August 24, 2022

Centene will pay Washington State $19 million to resolve allegations that the company overcharged the state for pharmacy benefit management services.  The state alleged that Centene failed to pass on discounts it received to the state Medicaid program, and inflated dispensing fees.  WA

August 11, 2022

Spivack, Inc., formerly operating as Verree Pharmacy, and owner-pharmacist Mitchell Spivack, have agreed to pay over $4.1 million in civil penalties for dispensing opioids despite numerous red flags the drugs were being diverted—all in violation of the False Claims Act and the Controlled Substances Act. In furtherance of the fraud, Spivack made false statements to drug distributors to maintain the façade of legitimacy, while concurrently drawing millions from the pharmacy and harming the public. In addition to their opioid fraud, Spivack and Verree effectuated their “Bill But Don’t Fill” scheme, where they would enter “BBDF” in their internal computer system, and would submit false claims to insurers for drugs not actually dispensed. USAO EDPA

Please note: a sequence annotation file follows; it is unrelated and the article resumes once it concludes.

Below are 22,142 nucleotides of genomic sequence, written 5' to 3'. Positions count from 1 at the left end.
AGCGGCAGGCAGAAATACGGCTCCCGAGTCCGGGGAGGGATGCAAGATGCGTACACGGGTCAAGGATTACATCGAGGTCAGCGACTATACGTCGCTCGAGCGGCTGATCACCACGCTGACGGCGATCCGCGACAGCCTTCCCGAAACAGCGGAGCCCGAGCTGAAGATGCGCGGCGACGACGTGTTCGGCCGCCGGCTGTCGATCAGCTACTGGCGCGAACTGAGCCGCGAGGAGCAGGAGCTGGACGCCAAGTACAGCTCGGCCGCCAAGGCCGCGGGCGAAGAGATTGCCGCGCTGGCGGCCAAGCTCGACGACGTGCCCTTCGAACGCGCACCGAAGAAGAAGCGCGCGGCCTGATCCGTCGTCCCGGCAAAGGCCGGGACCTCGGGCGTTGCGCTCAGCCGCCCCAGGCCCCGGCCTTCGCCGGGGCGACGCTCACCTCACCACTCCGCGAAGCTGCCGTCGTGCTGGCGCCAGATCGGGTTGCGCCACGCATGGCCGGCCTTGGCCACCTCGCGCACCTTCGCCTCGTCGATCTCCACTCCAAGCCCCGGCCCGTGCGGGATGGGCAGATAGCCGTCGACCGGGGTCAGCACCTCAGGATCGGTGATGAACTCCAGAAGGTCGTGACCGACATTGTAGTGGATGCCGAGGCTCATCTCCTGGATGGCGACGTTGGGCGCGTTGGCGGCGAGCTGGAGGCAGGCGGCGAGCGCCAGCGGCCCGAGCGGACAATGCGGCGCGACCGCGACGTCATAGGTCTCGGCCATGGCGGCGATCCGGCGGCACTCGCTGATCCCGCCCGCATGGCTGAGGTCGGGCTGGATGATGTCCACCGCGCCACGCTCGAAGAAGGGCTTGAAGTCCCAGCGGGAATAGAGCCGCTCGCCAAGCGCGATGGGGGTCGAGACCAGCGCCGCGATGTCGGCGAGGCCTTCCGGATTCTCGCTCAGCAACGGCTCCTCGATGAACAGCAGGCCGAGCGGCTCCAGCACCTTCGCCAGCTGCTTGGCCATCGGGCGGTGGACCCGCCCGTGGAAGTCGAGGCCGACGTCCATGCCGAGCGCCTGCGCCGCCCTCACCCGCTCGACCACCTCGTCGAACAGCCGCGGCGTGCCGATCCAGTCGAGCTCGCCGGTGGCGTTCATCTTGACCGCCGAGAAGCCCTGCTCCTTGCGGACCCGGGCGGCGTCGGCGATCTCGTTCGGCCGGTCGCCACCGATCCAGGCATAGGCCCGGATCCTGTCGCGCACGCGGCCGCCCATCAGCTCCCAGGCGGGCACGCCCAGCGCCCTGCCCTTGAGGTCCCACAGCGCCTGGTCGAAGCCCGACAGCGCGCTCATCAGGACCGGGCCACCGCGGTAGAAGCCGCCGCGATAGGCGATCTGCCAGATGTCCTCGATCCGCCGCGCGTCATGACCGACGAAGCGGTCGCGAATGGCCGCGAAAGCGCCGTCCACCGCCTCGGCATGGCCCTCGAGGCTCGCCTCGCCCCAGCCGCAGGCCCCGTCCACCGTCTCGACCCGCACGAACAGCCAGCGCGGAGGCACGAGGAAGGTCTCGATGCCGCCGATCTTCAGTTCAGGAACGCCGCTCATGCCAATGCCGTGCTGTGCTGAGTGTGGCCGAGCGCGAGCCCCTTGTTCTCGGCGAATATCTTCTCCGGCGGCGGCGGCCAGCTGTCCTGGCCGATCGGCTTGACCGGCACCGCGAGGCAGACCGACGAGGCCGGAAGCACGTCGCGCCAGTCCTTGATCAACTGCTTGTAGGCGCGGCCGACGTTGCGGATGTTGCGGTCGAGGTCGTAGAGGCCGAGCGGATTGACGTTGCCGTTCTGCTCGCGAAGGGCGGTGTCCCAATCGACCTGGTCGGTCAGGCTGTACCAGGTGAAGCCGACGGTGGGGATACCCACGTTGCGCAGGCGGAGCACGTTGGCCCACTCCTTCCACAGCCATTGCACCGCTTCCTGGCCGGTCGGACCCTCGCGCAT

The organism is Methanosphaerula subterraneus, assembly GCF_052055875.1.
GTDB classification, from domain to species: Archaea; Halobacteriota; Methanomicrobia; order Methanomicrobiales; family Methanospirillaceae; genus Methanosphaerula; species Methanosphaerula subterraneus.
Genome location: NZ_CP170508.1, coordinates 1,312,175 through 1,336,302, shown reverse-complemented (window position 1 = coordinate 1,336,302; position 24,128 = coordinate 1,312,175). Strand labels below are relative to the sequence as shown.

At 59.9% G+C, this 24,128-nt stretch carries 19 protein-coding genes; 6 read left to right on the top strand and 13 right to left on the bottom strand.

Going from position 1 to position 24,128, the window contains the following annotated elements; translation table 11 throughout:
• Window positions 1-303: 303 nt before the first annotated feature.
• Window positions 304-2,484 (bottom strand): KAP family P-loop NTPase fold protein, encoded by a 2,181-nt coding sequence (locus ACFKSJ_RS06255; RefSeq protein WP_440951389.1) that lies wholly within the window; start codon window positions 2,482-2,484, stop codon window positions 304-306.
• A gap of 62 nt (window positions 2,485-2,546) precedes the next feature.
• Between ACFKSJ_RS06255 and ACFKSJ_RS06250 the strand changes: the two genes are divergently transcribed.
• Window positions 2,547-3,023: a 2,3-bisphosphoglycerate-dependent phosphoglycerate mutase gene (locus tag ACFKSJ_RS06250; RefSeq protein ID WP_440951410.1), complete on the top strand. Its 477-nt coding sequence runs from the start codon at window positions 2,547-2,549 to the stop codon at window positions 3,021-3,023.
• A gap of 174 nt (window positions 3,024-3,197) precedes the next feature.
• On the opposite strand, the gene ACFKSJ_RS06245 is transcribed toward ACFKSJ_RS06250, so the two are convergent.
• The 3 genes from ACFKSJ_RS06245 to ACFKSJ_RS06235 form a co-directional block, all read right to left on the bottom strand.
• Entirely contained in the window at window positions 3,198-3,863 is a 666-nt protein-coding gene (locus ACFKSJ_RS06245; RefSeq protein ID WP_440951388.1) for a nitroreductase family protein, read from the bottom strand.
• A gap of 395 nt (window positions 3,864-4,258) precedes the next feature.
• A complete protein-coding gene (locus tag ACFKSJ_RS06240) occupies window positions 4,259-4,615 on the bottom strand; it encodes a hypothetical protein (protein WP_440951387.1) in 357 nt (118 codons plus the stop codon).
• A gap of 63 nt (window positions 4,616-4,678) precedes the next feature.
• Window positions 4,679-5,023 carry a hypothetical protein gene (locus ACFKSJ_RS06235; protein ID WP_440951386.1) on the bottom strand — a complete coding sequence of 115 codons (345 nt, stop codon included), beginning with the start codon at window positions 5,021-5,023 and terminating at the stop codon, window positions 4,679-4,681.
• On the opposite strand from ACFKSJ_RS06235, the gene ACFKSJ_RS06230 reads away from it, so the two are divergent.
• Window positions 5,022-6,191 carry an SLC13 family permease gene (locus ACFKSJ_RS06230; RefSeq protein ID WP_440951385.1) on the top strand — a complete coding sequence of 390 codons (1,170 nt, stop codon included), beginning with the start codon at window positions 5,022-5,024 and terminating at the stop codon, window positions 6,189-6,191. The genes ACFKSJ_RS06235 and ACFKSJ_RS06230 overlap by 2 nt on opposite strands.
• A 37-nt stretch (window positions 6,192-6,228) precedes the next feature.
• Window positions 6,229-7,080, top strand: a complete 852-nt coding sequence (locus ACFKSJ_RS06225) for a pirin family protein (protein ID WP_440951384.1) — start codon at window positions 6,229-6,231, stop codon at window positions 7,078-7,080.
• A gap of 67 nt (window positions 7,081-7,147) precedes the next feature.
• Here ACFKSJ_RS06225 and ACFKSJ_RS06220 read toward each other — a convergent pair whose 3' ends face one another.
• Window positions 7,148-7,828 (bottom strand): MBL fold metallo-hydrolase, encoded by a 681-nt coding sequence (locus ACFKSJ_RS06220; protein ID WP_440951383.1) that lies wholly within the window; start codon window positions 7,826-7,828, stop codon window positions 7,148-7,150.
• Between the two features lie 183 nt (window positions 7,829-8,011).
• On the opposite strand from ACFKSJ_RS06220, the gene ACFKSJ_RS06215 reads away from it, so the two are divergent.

August 3, 2022

Dunn Meadow LLC dba Dunn Meadow Pharmacy, pleaded guilty to illegally distributing prescription fentanyl and paying kickbacks to healthcare providers, in violation of the False Claims Act and the Controlled Substances Act. From 2015 through 2019, Dunn Meadow filled prescriptions not written for a legitimate medical purpose, including those for patients exhibiting suspicious drug-seeking behavior (i.e., requesting prescriptions be sent to suspicious or inappropriate locations including hotels, casinos, and elementary schools). These actions caused a $4.5 million loss to the federal government. Dunn Meadow will pay up to $50 million over the next five years to resolve its civil liability if it generates future revenue. USAO NJ

July 29, 2022

Allergan will pay up to $2.27 billion to settle allegations they deceptively marketed opioids by downplaying the risks of opioid addiction and instead touting exaggerated benefits from the drugs. Rather than encouraging alternative treatments, Allergan encouraged doctors to prescribe more opioids, and failed to maintain effective controls to prevent diversion of opioids. This settlement involves multiple states, excluding New York, which settled separately with Allergan. VA OAG

July 26, 2022

Mallinckrodt ARD, LLC f/k/a Questcor Pharmaceuticals, Inc. will pay over $233 million over a 7-year period to settle False Claims Act violations, which occurred from January 2013 through June 2020. During this time, Mallinckrodt knowingly underpaid Medicaid rebates on its H.P. Acthar Gel. The practice was exposed by a whistleblower lawsuit originally filed in Massachusetts. Mallinckrodt paid rebates for Achtar in 2013 as if it was a “new drug” rather than one that was introduced to the market in 1952. NJ OAG
1 2 3 4 31